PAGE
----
Our project, VIRUSHOSTAI – DSAIPA/DS/0118/2020, is a good example of the advantage of using High Performance Computing as it involves dynamic simulations of proteins as well the most recent algorithms of deep-learning. We are following a network-based approach to predict new links between virus and their hosts, essential towards the establishment of a new molecular data-driven precision medicine. This project was awarded within the framework: “AI 4 COVID-19: Data Science and Artificial Intelligence in the Public Administration to strengthen the fight against COVID-19 and future pandemics – 2020”.
Unfortunately, we are all familiar with Severe Acute Respiratory Syndrome CoronaVirus-2 (SARS-CoV-2), a member of the Coronaviridae family, responsible for the COronaVIrus Disease (COVID-19), a pandemic ravaging the world for the last two years. Since its first report in December 2019 in Wuhan, China, over 355 M infection cases and more than 5.6 M deaths were reported worldwide (as of January 25th, 2022).
One of the most conserved structural proteins in SARS-CoV-2 is the Membrane (M) protein, as it has a smaller mutation rate and shares structural and functional similarities with M proteins from other coronaviruses. This protein has several functions and, despite some not being yet fully understood, it plays an important role on the viral infection. In fact, M protein is a central player in the virion formation through interactions with itself (upon the formation of a homodimer) and to other structural proteins and lipids. M protein’s structure has not yet been determined experimentally, but AlphaFold released its prediction early on the pandemic, which served as the basis of our work. We developed a detailed in silico protocol to predict its homodimeric structure and correct membrane orientation and to analyze structural and dynamic effects of reported M protein mutations. Furthermore, we predicted the mutation impact on potential druggable residues, specifically on the dimer interface area.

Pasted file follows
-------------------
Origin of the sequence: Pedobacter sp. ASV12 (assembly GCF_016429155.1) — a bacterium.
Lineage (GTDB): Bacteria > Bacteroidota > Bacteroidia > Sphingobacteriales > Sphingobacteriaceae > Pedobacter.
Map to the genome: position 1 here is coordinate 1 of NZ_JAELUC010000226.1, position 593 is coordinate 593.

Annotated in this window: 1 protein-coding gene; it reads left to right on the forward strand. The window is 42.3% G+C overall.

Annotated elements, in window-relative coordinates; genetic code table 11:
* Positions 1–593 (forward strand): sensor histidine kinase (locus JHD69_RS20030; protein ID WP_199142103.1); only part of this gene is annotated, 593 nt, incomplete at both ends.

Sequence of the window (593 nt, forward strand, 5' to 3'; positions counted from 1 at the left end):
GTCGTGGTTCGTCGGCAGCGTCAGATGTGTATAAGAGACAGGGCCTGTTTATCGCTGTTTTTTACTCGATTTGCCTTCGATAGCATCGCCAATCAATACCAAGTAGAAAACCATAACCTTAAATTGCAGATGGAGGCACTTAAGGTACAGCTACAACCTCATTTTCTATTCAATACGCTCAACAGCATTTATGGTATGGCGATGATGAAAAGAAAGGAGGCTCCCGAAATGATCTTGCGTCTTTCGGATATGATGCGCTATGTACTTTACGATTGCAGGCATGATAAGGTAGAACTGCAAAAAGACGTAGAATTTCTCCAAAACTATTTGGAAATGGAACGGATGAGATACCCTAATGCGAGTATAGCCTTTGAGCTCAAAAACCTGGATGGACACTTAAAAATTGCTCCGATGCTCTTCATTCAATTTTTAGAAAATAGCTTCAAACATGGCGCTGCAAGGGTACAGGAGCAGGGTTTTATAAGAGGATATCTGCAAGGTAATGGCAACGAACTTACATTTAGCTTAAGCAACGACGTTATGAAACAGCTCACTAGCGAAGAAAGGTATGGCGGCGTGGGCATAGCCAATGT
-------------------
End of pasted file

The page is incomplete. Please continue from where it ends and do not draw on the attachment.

In this study we clearly extended the knowledge on the structure-function relationship of the M protein and predicted new druggable pockets, revealing the therapeutical potential of this biological target. We are now using computational expensive artificial intelligence algorithms to build a data-driven approach that considers infectious diseases in the framework of complex networks emerging from the integration of information from various omics levels to identify new possible antiviral drug-proteins interactions. Due to the amount of computer power necessary, the use of the Cluster Navigator – Laboratório de Computação Avançada (LCA) from Coimbra University, will be key to pursue our aims.